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insearchoftheanswer
insearchoftheanswer, Lawyer
Category: Consumer Protection Law
Satisfied Customers: 54322
Experience:  Practicing lawyer for 31 years
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I am in Ohio and have red a contractor to build an exterior

Customer Question

I am in Ohio and have hired a contractor to build an exterior building on my property. He originally promised to have it completed in July, but has had multiple excuses why it is still not completed. He shows up intermittently and has done some work, which appears to be of acceptable quality. However, he has so far refused to agree to a written completion date and I don't believe that he has delivered all of the materials to the job site (my house). I know that I need to get a completion date in writing and will demand one (if he shows up again). What are my next steps in case I have to sue him to recover any money or materials that he did not earn or kept when he should not have?
Submitted: 1 year ago.
Category: Consumer Protection Law
Expert:  insearchoftheanswer replied 1 year ago.

Hi. My name is ***** ***** I look forward to helping you.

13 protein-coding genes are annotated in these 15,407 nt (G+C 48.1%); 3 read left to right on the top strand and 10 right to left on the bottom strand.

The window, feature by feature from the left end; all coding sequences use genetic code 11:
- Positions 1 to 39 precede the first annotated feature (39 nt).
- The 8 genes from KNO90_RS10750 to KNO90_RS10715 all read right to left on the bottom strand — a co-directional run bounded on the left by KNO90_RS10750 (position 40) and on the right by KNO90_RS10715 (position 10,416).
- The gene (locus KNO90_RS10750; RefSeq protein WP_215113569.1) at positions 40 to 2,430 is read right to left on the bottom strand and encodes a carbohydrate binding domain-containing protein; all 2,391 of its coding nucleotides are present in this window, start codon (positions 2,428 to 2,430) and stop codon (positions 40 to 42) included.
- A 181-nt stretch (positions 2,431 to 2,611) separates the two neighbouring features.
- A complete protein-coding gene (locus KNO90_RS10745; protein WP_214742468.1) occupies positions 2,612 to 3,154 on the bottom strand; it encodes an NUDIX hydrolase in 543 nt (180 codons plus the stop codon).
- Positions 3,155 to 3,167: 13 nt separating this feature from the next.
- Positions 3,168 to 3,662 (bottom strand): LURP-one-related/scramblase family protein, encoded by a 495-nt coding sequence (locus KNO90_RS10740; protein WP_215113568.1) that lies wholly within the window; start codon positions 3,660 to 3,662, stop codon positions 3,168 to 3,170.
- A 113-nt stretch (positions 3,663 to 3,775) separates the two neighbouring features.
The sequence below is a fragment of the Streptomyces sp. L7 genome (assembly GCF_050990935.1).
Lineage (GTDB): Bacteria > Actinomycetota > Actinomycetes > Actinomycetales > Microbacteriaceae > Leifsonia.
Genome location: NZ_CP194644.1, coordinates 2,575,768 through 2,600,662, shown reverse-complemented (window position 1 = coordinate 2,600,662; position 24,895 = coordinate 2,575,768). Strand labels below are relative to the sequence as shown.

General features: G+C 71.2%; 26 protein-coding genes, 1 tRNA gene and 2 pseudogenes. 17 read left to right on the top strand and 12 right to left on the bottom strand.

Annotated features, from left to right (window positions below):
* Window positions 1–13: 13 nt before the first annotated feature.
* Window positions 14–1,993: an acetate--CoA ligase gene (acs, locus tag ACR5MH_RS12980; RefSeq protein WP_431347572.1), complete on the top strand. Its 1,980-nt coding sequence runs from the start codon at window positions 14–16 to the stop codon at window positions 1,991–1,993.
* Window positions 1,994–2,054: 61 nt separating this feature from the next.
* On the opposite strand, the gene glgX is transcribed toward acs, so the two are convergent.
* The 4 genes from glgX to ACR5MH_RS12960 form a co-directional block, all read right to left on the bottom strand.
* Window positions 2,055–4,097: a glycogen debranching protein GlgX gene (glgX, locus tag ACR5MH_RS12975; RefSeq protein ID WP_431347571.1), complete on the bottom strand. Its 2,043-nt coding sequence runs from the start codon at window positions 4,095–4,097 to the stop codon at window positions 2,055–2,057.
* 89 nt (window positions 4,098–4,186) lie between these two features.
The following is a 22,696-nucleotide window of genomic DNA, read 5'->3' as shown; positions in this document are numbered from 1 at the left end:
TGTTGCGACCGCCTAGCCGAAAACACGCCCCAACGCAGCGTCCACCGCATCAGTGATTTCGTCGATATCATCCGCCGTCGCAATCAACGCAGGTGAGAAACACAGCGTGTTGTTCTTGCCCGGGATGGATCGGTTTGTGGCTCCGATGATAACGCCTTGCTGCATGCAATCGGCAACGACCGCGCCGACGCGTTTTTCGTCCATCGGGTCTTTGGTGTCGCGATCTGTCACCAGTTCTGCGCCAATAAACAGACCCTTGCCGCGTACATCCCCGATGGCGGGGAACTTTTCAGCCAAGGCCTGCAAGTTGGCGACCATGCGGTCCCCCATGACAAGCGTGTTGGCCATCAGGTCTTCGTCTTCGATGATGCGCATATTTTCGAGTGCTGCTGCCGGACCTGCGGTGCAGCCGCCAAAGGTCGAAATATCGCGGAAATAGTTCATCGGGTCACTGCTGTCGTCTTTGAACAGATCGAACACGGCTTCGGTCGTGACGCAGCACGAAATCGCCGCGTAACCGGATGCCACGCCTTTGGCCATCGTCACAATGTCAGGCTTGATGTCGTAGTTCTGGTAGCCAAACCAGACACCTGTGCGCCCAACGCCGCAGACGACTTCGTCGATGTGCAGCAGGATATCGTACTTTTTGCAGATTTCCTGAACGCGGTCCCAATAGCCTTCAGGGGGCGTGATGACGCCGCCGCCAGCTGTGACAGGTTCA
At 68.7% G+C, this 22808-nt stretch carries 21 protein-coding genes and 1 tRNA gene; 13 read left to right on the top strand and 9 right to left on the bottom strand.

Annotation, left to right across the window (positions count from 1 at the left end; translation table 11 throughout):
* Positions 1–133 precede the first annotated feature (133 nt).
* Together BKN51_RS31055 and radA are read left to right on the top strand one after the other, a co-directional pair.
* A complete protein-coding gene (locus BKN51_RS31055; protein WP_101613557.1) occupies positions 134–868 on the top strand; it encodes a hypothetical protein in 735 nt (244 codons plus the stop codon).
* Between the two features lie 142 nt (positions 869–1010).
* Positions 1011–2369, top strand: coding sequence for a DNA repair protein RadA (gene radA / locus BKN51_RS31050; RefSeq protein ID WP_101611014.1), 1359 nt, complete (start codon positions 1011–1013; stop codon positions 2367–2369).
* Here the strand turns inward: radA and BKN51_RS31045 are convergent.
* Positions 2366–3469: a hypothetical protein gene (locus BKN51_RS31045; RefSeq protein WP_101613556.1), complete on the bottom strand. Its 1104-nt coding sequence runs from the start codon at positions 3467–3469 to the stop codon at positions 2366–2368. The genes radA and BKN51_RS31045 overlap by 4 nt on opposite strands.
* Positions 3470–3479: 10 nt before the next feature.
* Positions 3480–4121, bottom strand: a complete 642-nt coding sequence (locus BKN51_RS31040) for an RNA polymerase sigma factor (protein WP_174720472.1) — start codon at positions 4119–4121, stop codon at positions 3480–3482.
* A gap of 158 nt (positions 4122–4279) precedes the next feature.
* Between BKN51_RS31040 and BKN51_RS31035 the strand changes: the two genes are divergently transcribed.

You do have recourse here because your contractor is in default by failing to complete the job within the time promised. He's thus in breach of contract! What you want to do is raise the stakes on him. First, get an estimate from another contractor of the cost to properly finish the job. Then, send him a certified, return receipt requested letter detailing the history, either terminating the contract due to his default or demanding he give you a precise timeline for the remainder of the job and meet the deadlines on that timeline going forward. If you terminate him, demand that he pay you an amount of money so that when the other contractor completes the job, you have paid in total no more than you would have paid him had he completed the job. If you allow him to complete the job, demand he pay you damages for the time period for which you did not have use of the exterior time frame because of his delay. Inform him that if he does not comply with your demand within a short specified period of time, you will have no choice but to file a suit against him for your damages. Be sure to specifically mention that you will be filing this claim not only as a breach of contract case, but also as fraud and deceptive trade practice causes of action, which will entitle you not only to your damages, but also an additional amount equal to multiple times your actual damages as punitive damages. That should provide plenty of incentive to comply with your demands; but, if it does not, file your suit. Even if you have to file the suit, that's likely all you will need do. In my experience, he will settle this without a hearing rather than risk punitive damages and the fraud and/or deceptive trade practice judgments being on his record.

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